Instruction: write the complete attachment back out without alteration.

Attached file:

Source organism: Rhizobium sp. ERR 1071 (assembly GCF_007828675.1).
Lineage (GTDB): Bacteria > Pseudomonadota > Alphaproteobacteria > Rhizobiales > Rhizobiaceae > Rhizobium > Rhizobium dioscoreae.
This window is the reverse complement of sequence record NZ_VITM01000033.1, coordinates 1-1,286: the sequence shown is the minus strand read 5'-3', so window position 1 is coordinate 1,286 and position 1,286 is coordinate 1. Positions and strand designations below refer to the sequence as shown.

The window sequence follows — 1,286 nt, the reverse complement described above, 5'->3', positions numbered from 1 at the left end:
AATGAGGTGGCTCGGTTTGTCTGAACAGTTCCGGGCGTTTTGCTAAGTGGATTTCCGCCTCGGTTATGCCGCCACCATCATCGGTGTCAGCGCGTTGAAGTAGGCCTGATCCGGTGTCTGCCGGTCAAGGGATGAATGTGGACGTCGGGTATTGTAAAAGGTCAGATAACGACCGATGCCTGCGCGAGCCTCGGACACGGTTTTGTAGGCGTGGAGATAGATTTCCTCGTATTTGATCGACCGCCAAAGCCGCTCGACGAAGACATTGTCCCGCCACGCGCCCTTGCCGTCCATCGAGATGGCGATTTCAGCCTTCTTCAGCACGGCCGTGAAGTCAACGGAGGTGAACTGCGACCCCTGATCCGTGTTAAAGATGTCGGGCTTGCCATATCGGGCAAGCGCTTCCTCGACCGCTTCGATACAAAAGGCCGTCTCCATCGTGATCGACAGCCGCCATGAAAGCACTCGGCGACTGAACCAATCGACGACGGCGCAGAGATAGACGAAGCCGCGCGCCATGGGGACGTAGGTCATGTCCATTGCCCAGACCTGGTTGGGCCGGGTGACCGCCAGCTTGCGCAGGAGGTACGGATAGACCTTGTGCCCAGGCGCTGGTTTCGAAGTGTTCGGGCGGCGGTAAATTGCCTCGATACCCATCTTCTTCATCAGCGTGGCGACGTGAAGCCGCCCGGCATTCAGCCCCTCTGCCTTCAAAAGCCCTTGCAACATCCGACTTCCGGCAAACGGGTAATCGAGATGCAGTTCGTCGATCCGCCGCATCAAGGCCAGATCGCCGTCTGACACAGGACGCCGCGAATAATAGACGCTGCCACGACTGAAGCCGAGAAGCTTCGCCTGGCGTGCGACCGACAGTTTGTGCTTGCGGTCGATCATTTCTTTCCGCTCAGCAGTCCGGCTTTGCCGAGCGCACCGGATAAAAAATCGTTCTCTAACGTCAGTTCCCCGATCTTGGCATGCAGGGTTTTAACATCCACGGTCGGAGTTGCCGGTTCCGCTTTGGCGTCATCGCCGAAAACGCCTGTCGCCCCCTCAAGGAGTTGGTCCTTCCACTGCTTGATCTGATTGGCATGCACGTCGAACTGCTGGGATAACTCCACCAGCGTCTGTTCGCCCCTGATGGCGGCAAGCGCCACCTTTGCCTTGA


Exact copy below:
Source organism: Rhizobium sp. ERR 1071 (assembly GCF_007828675.1).
Lineage (GTDB): Bacteria > Pseudomonadota > Alphaproteobacteria > Rhizobiales > Rhizobiaceae > Rhizobium > Rhizobium dioscoreae.
This window is the reverse complement of sequence record NZ_VITM01000033.1, coordinates 1-1,286: the sequence shown is the minus strand read 5'-3', so window position 1 is coordinate 1,286 and position 1,286 is coordinate 1. Positions and strand designations below refer to the sequence as shown.

The window sequence follows — 1,286 nt, the reverse complement described above, 5'->3', positions numbered from 1 at the left end:
AATGAGGTGGCTCGGTTTGTCTGAACAGTTCCGGGCGTTTTGCTAAGTGGATTTCCGCCTCGGTTATGCCGCCACCATCATCGGTGTCAGCGCGTTGAAGTAGGCCTGATCCGGTGTCTGCCGGTCAAGGGATGAATGTGGACGTCGGGTATTGTAAAAGGTCAGATAACGACCGATGCCTGCGCGAGCCTCGGACACGGTTTTGTAGGCGTGGAGATAGATTTCCTCGTATTTGATCGACCGCCAAAGCCGCTCGACGAAGACATTGTCCCGCCACGCGCCCTTGCCGTCCATCGAGATGGCGATTTCAGCCTTCTTCAGCACGGCCGTGAAGTCAACGGAGGTGAACTGCGACCCCTGATCCGTGTTAAAGATGTCGGGCTTGCCATATCGGGCAAGCGCTTCCTCGACCGCTTCGATACAAAAGGCCGTCTCCATCGTGATCGACAGCCGCCATGAAAGCACTCGGCGACTGAACCAATCGACGACGGCGCAGAGATAGACGAAGCCGCGCGCCATGGGGACGTAGGTCATGTCCATTGCCCAGACCTGGTTGGGCCGGGTGACCGCCAGCTTGCGCAGGAGGTACGGATAGACCTTGTGCCCAGGCGCTGGTTTCGAAGTGTTCGGGCGGCGGTAAATTGCCTCGATACCCATCTTCTTCATCAGCGTGGCGACGTGAAGCCGCCCGGCATTCAGCCCCTCTGCCTTCAAAAGCCCTTGCAACATCCGACTTCCGGCAAACGGGTAATCGAGATGCAGTTCGTCGATCCGCCGCATCAAGGCCAGATCGCCGTCTGACACAGGACGCCGCGAATAATAGACGCTGCCACGACTGAAGCCGAGAAGCTTCGCCTGGCGTGCGACCGACAGTTTGTGCTTGCGGTCGATCATTTCTTTCCGCTCAGCAGTCCGGCTTTGCCGAGCGCACCGGATAAAAAATCGTTCTCTAACGTCAGTTCCCCGATCTTGGCATGCAGGGTTTTAACATCCACGGTCGGAGTTGCCGGTTCCGCTTTGGCGTCATCGCCGAAAACGCCTGTCGCCCCCTCAAGGAGTTGGTCCTTCCACTGCTTGATCTGATTGGCATGCACGTCGAACTGCTGGGATAACTCCACCAGCGTCTGTTCGCCCCTGATGGCGGCAAGCGCCACCTTTGCCTTGA